This page is part of a series of COVID-19 resource pages that we are creating to help civil society actors.
On this page, you will find links to readings, podcasts and videos related to the latest COVID-19 news and analysis. If you have a recommendation or a suggestion, let us know. Many thanks to our volunteer researcher Ineke Stemmet.
The sections are:
Staying up-to-date: Links to sites that will keep you abreast of important developments related to our sector and the latest news.
Strategic: We look at the impact and responses to COVID-19 in a general and intersectional way (i.e. impacts on human rights, climate change, etc).
Policy: Civil society’s policies that respond to challenges posed by COVID-19.
Operational: A list of what your organisation can do now to navigate these unprecedented times.
1. Staying up-to-Date
- A billion people live in the slums of the world’s megacities—and they’re being missed by coronavirus plans (Fast Company)
Sprawling urban areas in Brazil, Nigeria and Bangladesh are all seeing COVID-19 infections rise rapidly.
- Africa facing a quarter of a billion coronavirus cases, WHO predicts (The Guardian)
Africa will have fewer deaths than Europe and US because of its younger population and other lifestyle factors
- Coronavirus in Africa: Contained or unrecorded? (BBC)
Africa has had less than 100,000 cases so far, but WHO experts believe the continent will have a prolonged outbreak over a few years – and, aid workers say, the huge focus on containing the virus has led to other health issues being neglected. Here, five BBC reporters give a snapshot of what is happening in their countries.
- Coronavirus: World Bank warns 60m at risk of ‘extreme poverty’ (BBC)
Up to 60m people will be pushed into “extreme poverty” by the coronavirus warns the president of the World Bank.
- COVID-19 pandemic has derailed progress on sustainable development goals, says WHO (The BMJ)
The rate of progress towards the United Nations’ sustainable development goals is too slow and is being further “thrown off track” by the COVID-19 pandemic, the World Health Organization says.
- COVID-19 to slash global economic output by $8.5 trillion over the next two years (United Nations)
A forecast by the UN Statistical Division estimates that the COVID-19 pandemic will likely cause 34.3 million people to fall below the extreme poverty line in 2020, with 56% of this occurring in Africa. An additional 130 million people may join the ranks of people living in extreme poverty by 2030. The pandemic is disproportionately hurting low-skilled, low-wage jobs and further widen inequality within and between countries.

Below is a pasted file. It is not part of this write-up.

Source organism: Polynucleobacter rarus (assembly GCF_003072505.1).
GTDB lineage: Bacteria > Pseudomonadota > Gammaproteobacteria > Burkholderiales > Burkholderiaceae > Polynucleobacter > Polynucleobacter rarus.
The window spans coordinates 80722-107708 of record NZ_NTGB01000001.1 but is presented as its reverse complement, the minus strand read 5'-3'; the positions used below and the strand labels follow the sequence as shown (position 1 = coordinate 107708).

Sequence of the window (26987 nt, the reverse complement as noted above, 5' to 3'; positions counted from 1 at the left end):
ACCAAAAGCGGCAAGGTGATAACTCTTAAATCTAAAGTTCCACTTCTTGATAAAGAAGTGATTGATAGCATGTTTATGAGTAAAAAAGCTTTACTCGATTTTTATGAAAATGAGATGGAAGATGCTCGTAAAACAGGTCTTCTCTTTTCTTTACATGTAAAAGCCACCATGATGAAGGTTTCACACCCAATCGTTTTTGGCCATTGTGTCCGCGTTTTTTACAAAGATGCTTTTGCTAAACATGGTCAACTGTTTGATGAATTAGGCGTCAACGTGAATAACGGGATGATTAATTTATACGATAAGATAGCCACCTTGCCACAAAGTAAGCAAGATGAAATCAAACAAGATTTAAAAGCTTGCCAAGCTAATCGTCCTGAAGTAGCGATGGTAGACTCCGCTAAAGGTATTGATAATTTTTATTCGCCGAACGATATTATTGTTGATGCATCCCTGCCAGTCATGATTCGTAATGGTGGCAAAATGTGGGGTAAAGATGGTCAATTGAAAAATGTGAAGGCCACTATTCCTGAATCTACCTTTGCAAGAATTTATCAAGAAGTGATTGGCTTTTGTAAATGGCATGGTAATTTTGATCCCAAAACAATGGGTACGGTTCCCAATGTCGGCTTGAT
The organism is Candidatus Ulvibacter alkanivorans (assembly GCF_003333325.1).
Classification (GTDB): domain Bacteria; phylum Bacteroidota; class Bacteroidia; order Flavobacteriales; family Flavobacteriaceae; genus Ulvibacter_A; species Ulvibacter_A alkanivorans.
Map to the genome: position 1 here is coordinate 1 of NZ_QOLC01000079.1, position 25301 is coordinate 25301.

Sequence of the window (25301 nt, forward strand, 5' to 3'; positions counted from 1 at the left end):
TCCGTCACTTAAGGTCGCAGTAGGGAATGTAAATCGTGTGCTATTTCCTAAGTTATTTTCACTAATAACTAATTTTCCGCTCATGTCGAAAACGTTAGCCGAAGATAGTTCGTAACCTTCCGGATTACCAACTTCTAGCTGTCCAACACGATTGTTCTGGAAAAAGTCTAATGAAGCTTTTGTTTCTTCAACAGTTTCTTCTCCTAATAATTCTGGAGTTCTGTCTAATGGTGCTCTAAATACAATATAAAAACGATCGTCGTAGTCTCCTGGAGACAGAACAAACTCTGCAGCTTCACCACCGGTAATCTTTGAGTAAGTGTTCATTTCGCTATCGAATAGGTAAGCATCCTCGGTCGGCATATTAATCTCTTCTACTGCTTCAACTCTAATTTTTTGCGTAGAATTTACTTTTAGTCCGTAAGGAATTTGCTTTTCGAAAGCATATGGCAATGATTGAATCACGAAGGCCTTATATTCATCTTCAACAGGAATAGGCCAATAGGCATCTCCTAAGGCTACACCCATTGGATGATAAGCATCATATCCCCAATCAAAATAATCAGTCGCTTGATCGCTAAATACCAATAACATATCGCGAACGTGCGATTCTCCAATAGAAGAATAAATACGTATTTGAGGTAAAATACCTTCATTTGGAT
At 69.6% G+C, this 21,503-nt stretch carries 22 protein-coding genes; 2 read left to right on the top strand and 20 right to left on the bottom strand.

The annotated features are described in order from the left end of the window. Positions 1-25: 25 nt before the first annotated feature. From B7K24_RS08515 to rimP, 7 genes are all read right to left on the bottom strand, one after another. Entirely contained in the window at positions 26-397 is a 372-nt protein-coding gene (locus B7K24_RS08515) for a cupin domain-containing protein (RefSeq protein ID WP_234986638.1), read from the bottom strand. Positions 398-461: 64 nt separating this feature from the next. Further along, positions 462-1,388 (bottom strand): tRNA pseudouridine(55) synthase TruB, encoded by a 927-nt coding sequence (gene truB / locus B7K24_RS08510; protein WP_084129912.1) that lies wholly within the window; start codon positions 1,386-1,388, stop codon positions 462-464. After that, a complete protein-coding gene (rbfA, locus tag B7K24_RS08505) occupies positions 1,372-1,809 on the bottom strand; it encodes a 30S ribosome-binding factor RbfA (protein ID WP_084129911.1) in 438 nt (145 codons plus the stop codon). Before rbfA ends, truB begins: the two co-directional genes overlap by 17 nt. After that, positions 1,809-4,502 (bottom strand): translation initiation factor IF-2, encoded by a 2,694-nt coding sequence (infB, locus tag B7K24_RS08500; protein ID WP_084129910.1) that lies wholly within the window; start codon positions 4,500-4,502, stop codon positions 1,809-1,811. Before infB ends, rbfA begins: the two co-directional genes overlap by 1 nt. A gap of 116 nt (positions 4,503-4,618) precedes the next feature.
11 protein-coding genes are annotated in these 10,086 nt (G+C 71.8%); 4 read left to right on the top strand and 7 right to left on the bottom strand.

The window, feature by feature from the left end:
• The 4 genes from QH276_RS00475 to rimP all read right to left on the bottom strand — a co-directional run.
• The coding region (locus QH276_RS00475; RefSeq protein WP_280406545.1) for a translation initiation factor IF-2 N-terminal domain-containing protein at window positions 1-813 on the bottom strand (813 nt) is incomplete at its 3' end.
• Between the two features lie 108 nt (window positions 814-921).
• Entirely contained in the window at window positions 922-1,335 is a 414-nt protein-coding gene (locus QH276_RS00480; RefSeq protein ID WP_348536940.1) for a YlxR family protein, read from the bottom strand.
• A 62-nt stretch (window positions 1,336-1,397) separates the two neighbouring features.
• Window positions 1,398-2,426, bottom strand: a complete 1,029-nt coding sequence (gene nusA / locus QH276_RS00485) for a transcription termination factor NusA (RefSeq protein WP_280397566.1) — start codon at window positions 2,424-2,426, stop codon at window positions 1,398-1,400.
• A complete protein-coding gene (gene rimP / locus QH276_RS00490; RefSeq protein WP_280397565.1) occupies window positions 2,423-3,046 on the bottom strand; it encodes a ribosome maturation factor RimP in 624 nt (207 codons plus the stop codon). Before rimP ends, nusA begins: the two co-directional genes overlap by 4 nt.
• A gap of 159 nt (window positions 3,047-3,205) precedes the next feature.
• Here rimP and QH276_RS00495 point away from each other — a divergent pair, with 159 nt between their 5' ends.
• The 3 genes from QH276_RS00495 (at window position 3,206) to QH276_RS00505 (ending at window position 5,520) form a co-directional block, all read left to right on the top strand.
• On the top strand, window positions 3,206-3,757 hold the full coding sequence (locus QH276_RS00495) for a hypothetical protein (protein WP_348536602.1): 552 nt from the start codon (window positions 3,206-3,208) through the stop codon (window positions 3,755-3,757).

- DRC has seen epidemics before, but COVID-19’s toll on older people leaves me sleepless (The Guardian)
Anatole Bandu, country representative for HelpAge in DR Congo, gives a testimony on the deadly impact of the COVID-19 epidemic on the elder population in Kinshasa.
- How data can mitigate the impact of COVID-19 on women and girls (webinar) (Devex)
Since the start of the COVID-19 pandemic, organizations have been more willing to share their data. This development is timely, given that the need for data-driven approaches — allowing greater impact and agility — is more critical than ever, particularly for women and girls.
- Power in the Pandemic (Podcast) (Oxfam)
This new podcast captures voice from across the world about their experiences of the coronavirus. This first episode considers how COVID-19 has made us rethink power structures, with David Mwambari on a Post-Corona, Pan-African vision and why now is the time to decolonise, and the effects of the virus on social movements and narratives.
- Social distancing: When extreme weather and coronavirus collide (BBC)
People being displaced by extreme weather events around the world are being forced to break COVID-19 social distancing safety guidelines, according to the International Federation of Red Cross and other humanitarian agencies.
- The problem with predicting coronavirus apocalypse in Africa (Al Jazeera)
Claims that Africa will be hit the worst by the pandemic ignore African epidemiological know-how and action.
- The World Food Program’s Coronavirus Fight—and How You Can Help (Singularity Hub)
To make sure WFP’s programmes are disrupted as little as possible, it is looking to implement creative, tech-driven solutions to food supply chain, production, and delivery systems—and innovative startups and individuals can help.
Biodiversity and Climate Change
- The hidden toll of lockdown on rainforests (BBC Future)
With fewer planes in the sky and cars on the road, the lockdown has brought many benefits to the environment. So why is it harming tropical rainforests?
Civic Space and Human Rights
- How Africa can reduce COVID-19’s impact on displaced persons (Institute for Security Studies)